Michelle Harper’s memoir takes us into the world of a female, African American emergency room physician that is overwhelmingly male and white. She also takes us through her journey from a complicated childhood, attending Harvard, and a short-lived marriage and shows us how a life of service to others taught her how to heal herself. The Beauty in Breaking invites engagement from across the Collin College Community.
As Collin librarian Beth D. Atkins points out, research topics suggested by the book include systemic racism, racial/ethnic disparity, implicit bias in healthcare, domestic violence, childhood trauma, emergency medicine, community medicine, and memoirs. The book encompasses several social issues, including relationships, family dynamics, medical education, patient-doctor communication. In short, it gives a lot of flexibility in how it might be used in classes.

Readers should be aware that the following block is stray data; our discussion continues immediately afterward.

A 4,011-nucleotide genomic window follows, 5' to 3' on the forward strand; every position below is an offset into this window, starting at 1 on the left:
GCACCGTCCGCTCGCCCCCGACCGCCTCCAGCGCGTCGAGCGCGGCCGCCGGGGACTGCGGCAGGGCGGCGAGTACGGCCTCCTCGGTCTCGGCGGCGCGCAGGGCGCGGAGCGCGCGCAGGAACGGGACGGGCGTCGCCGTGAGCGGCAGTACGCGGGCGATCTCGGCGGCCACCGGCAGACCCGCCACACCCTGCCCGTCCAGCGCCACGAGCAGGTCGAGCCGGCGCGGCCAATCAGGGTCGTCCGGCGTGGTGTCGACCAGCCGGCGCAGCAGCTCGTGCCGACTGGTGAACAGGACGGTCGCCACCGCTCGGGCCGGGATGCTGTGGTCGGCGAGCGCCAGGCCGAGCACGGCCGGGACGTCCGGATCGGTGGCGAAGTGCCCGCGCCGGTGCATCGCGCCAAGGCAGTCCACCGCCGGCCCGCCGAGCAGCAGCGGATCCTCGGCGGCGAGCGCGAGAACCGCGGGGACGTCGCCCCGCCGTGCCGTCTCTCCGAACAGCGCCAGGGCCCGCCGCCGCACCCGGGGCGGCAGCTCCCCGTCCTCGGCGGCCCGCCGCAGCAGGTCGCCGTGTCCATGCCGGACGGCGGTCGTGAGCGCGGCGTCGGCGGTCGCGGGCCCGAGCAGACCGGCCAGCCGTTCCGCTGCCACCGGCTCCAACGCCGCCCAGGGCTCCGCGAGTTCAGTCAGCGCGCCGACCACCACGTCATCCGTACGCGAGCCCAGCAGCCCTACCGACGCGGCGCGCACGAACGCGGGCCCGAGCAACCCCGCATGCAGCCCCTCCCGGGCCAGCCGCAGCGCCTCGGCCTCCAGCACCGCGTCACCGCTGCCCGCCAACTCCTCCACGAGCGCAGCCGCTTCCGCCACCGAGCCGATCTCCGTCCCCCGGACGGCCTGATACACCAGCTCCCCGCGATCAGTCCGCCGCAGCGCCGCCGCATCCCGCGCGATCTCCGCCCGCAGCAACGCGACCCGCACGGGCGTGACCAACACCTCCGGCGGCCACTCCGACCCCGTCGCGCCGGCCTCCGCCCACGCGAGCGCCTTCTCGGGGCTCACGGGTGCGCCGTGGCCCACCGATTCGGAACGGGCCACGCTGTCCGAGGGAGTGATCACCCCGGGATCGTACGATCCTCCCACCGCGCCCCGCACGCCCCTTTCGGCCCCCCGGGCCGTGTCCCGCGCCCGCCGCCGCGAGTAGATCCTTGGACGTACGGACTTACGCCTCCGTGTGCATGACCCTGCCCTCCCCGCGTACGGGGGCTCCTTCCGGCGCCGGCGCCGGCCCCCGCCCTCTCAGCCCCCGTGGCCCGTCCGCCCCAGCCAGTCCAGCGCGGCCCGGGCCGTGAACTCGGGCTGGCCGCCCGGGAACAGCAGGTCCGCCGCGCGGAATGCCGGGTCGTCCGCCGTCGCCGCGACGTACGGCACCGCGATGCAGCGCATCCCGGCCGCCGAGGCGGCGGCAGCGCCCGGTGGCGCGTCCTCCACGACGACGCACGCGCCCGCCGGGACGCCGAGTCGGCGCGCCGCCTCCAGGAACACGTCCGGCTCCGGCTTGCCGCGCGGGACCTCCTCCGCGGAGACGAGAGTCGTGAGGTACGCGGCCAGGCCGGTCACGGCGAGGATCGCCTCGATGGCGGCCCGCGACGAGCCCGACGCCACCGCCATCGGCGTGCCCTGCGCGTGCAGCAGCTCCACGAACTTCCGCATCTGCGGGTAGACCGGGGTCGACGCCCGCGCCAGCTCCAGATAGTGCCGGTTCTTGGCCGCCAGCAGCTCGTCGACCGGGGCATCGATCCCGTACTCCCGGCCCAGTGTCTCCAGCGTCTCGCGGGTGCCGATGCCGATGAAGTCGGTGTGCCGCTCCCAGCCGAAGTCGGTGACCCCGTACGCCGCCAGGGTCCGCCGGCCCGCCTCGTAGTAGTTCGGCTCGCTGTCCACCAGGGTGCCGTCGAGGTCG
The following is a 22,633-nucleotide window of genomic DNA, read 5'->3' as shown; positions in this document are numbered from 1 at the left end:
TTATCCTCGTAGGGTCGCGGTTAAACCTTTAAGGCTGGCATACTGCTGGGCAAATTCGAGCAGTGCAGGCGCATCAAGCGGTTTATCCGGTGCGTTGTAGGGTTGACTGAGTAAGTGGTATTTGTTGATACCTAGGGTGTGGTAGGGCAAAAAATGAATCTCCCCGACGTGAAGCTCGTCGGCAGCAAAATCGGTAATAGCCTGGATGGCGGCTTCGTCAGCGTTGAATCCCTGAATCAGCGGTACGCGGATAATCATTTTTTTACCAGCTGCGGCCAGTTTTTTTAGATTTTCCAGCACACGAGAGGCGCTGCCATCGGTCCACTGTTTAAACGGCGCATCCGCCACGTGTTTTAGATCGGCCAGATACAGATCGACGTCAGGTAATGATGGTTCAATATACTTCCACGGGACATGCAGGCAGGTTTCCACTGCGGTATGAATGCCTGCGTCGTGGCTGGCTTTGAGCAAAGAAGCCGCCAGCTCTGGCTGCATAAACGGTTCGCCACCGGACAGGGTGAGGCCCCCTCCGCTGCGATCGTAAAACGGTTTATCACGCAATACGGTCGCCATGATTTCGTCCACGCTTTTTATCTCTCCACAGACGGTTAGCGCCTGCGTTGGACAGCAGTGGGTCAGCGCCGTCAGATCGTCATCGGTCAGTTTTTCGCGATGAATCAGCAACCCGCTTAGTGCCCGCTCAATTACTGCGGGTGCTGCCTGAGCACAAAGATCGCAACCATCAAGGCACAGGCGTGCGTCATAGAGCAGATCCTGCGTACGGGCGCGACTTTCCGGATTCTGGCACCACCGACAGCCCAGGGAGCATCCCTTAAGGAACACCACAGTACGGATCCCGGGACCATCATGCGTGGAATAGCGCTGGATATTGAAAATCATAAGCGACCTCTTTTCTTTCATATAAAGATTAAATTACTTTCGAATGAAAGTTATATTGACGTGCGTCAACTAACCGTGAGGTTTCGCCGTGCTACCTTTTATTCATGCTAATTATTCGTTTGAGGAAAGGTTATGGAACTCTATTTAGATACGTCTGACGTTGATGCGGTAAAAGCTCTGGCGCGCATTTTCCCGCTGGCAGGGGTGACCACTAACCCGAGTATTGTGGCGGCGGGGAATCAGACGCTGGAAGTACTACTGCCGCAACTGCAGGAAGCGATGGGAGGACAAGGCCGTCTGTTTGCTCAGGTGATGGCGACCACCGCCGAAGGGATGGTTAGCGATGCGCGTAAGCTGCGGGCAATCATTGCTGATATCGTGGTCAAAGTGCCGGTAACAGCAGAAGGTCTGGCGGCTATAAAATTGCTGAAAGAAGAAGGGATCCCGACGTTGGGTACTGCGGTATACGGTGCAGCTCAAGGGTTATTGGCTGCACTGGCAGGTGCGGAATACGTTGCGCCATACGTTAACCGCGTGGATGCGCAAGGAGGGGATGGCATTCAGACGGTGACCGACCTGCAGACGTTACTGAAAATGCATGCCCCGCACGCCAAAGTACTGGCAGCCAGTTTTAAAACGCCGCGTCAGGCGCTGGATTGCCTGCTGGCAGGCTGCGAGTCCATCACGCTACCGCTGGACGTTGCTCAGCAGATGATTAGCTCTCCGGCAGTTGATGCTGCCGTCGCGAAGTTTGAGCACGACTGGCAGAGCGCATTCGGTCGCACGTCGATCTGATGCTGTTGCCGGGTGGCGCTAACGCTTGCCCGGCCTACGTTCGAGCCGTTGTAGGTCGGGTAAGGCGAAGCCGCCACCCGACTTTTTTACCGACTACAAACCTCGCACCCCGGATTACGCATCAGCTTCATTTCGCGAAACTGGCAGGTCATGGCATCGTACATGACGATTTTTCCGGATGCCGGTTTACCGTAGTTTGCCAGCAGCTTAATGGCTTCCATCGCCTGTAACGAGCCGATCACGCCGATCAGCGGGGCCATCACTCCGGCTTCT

As always, the 2021-2022 Teaching Guide exemplifies the Collin College Book-in- Common Committee’s commitment to the goal of a year-long, college-wide engagement with an important book and its author. Highlights of this year’s Guide include:
- Classroom and library resources
- Perspectives from multiple disciplines including English, Humanities, Social Science, and Music
- Support for a variety of teaching modalities including class discussion, journaling and reflection, extended student research, essay and research paper assignments, annotated bibliographies, and creative assignments.
The materials contained here will deepen our thinking and strengthen our teaching. Please join me in thanking the contributors who have generously made this year’s Guide a reality.
Moore, Marta, "2021-2022 Book-in-Common Teaching Guide" (2021). Book in Common. 14.